Here is Merriam-Webster's word for today, of Latin heritage.
vulnerary \VUL-nuh-rair-ee\ adjective
: used for or useful in healing wounds
Native Americans prized the herb echinacea for its vulnerary properties, using it to treat burns and snakebite as well as arrow wounds.
Did you know?
"Vulnus," in Latin means "wound." You might think, then, that the English adjective "vulnerary" would mean "wounding, causing a wound." And, indeed, "vulnerary" has been used that way, along with two obsolete adjectives, "vulnerative" and "vulnific." But for the lasting and current use of "vulnerary," we took our cue from the Roman scholar Pliny the Elder. In his Natural History, he used the Latin adjective "vulnerarius" to describe a plaster, or dressing, for healing wounds. And that's fine — the suffix "-ary" merely indicates that there is a connection, which, in this case, is to wounds. (As you may have already suspected, "vulnerable" is related; it comes from the Latin verb "vulnerare," which means "to wound.")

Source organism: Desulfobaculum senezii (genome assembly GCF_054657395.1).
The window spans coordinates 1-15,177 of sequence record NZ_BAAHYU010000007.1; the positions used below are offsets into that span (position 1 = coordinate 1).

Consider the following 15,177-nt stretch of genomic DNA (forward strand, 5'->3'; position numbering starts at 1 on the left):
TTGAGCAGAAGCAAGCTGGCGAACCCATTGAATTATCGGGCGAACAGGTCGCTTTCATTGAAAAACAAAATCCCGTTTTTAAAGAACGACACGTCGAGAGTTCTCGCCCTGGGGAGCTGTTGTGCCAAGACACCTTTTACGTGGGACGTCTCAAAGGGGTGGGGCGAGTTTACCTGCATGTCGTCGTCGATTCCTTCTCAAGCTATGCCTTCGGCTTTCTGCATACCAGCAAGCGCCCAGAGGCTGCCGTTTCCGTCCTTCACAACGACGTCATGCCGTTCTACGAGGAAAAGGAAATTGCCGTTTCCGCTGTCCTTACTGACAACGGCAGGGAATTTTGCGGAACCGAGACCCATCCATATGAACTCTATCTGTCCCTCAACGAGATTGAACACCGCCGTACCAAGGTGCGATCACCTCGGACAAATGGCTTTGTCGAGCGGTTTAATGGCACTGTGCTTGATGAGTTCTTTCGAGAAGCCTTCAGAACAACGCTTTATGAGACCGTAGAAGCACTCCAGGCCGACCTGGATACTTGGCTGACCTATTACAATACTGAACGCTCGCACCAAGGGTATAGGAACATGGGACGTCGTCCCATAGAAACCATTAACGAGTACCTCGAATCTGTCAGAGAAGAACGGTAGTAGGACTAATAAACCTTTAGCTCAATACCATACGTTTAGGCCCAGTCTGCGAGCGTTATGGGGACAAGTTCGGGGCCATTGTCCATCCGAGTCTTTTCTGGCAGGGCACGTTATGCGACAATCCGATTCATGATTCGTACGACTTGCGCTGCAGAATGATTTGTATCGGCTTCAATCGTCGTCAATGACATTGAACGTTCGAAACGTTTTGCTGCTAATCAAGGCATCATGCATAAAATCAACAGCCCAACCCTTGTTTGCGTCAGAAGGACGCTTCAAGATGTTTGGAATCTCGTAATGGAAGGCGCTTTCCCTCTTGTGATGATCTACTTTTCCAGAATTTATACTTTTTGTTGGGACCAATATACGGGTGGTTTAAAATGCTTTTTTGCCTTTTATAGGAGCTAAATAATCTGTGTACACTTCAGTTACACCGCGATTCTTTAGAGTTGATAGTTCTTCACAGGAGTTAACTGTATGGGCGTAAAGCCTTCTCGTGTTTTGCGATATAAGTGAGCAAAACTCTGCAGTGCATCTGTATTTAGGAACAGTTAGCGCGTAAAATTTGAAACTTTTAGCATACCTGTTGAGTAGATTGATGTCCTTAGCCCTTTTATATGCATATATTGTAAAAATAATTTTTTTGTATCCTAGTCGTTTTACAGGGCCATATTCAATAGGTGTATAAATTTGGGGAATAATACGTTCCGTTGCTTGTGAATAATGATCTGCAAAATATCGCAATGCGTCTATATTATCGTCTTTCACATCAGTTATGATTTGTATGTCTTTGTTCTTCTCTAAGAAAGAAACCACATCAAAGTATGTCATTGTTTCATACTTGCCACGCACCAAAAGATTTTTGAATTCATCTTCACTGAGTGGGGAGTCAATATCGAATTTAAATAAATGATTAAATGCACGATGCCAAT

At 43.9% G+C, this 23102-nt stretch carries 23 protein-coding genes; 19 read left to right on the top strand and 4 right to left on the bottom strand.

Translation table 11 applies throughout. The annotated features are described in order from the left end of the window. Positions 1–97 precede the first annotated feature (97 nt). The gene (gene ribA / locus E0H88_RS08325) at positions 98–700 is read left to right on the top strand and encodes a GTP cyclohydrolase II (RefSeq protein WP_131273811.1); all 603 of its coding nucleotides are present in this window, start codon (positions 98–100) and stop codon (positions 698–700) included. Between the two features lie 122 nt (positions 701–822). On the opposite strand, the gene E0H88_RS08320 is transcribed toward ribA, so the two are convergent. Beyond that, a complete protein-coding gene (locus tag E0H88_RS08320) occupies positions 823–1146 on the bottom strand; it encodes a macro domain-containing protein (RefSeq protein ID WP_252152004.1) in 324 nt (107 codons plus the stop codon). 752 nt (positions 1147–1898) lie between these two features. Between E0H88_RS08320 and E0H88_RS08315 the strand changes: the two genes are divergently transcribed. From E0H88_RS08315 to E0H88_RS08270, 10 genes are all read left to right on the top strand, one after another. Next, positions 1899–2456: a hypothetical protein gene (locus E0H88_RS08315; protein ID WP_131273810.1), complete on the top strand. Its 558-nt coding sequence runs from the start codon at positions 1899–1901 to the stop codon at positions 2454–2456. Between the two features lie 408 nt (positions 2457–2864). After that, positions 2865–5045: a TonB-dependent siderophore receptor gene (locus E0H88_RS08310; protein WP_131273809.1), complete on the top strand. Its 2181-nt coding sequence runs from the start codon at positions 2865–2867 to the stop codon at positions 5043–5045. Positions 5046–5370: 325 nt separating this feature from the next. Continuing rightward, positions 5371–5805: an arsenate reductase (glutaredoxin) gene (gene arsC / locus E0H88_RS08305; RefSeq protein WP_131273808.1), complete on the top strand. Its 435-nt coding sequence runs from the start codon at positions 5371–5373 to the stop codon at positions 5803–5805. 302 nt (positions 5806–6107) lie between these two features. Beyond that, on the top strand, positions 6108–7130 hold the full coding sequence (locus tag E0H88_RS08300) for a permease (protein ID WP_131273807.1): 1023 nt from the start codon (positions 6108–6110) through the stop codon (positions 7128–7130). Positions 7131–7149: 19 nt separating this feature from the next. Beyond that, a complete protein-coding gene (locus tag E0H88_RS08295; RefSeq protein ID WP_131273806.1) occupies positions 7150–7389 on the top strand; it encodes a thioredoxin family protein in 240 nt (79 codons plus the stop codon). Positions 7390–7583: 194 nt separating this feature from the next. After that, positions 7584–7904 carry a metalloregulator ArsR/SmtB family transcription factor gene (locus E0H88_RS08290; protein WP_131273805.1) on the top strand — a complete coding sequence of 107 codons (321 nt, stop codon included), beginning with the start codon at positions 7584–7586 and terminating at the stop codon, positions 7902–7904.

*Indicates the sense illustrated in the example sentence.